Here is a post with some of the cooler buildings we can’t wait to see.

Winter Escape

by dtraleigh

Cold wind gushed along the sand, making a sieve out of my jacket. I smiled.

Leo’s parents have a house at Carolina Beach, so we go fairly often. But I almost prefer the beach in the winter, when the sand and sea have a desolate, lonely look. No one is there as you walk along the wet, packed sand, watching angry waves create foam that blows on ahead of your path. It is cold, but the ocean has a different appearance during this time. It’s like She puts on winter clothes.

There is also something appealing about a beach town during the off-season, when no one but the locals are in residence.

For me, the beach is an escape from my home in Raleigh, an easy getaway to something different. In winter, that retreat is more complete because of the ambiance emptiness and gray skies lend to a normally cheerful and bright location.

Washington

by dtraleigh

The cold enormity of President Lincoln sat before me, a marble cast reminder of how insignificant my life really is compared to those who would take incredible risks and achieve greatness.

But the laughter of those around me seemed to take away from the weight of his words etched into the wall.

The Key to Happiness

Six a.m. is not my best hour. But for Key West, it might be worth it.

Still, I was sleepy on the drive down from Miami. We’d just been stuffed full of Cuban food, courtesy of my boyfriend Leo’s grandparents. All I wanted to do was take the longest, strongest nap of my life.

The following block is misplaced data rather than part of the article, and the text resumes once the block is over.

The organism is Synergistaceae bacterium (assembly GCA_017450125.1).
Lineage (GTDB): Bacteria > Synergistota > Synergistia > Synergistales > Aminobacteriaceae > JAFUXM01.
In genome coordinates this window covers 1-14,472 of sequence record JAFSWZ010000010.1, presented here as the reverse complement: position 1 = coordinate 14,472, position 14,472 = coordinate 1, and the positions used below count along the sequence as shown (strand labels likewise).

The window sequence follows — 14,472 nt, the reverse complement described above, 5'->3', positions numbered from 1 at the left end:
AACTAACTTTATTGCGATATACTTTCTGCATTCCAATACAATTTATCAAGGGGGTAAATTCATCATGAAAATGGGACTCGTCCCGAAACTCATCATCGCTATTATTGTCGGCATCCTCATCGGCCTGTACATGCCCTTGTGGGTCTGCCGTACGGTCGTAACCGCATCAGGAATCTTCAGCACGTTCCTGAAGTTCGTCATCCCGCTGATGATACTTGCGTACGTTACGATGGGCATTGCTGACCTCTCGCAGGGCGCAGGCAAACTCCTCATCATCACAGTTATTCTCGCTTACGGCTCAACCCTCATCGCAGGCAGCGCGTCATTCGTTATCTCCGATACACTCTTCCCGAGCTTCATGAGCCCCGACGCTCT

But then I saw it. The vast water, a shade of aqua that I’d only seen on TV.  I sat up in my seat in our rented car and just stared. My eyes couldn’t drink enough of the view.

Until August, I’d never been to South Florida or the keys. It was a sauna, but that didn’t deter my friends and I, who snorkeled, partied on Duval Street and enjoyed a free house for three full days.

Who needs sleep when you’ve got all that?

Hot Tub High Five

As Leo and I sat in the car, we joked that maybe this cabin retreat would have a hot tub.

Hot Tub at Sequoia Cottage

“Nah,” I told him. “I don’t think so.”

We pulled up to the Sugar Hollow Sequoia cabin at 10:30 p.m. I was struck by how homey it appeared from the outside and how conveniently it was set up inside. As we explored, I wandered to the rear of the living room to scope out the back deck. I wanted to know if I could see any stars.

But eyes were not drawn to the skies. “What IS that?” I asked Leo.

We both started laughing. It’s a HOT TUB!

We turned and gave each other a high five.

Sugar Hollow is a cabin/woods retreat just across the Tennessee border, not far from where I used to live in Bristol.  I’ve just been hired to help do some writing for them and get the word out about the place, hence the reason for my visit. You can look for my writings on the Sugar Hollow Web site soon.